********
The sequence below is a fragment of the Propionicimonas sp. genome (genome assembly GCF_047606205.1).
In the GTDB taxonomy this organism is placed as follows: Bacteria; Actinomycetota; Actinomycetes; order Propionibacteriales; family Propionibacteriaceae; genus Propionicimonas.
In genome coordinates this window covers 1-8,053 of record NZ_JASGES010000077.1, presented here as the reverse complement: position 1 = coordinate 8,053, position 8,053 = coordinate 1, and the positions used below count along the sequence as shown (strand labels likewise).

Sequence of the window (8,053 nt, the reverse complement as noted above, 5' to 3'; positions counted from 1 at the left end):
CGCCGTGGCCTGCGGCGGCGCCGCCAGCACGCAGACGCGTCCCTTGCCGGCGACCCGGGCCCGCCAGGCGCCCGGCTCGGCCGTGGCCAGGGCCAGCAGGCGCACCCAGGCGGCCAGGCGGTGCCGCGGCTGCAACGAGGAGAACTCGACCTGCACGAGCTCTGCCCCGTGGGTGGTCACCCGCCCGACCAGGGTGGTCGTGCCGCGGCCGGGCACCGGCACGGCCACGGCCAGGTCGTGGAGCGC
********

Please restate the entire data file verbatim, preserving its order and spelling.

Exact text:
The sequence below is a fragment of the Propionicimonas sp. genome (genome assembly GCF_047606205.1).
In the GTDB taxonomy this organism is placed as follows: Bacteria; Actinomycetota; Actinomycetes; order Propionibacteriales; family Propionibacteriaceae; genus Propionicimonas.
In genome coordinates this window covers 1-8,053 of record NZ_JASGES010000077.1, presented here as the reverse complement: position 1 = coordinate 8,053, position 8,053 = coordinate 1, and the positions used below count along the sequence as shown (strand labels likewise).

Sequence of the window (8,053 nt, the reverse complement as noted above, 5' to 3'; positions counted from 1 at the left end):
CGCCGTGGCCTGCGGCGGCGCCGCCAGCACGCAGACGCGTCCCTTGCCGGCGACCCGGGCCCGCCAGGCGCCCGGCTCGGCCGTGGCCAGGGCCAGCAGGCGCACCCAGGCGGCCAGGCGGTGCCGCGGCTGCAACGAGGAGAACTCGACCTGCACGAGCTCTGCCCCGTGGGTGGTCACCCGCCCGACCAGGGTGGTCGTGCCGCGGCCGGGCACCGGCACGGCCACGGCCAGGTCGTGGAGCGC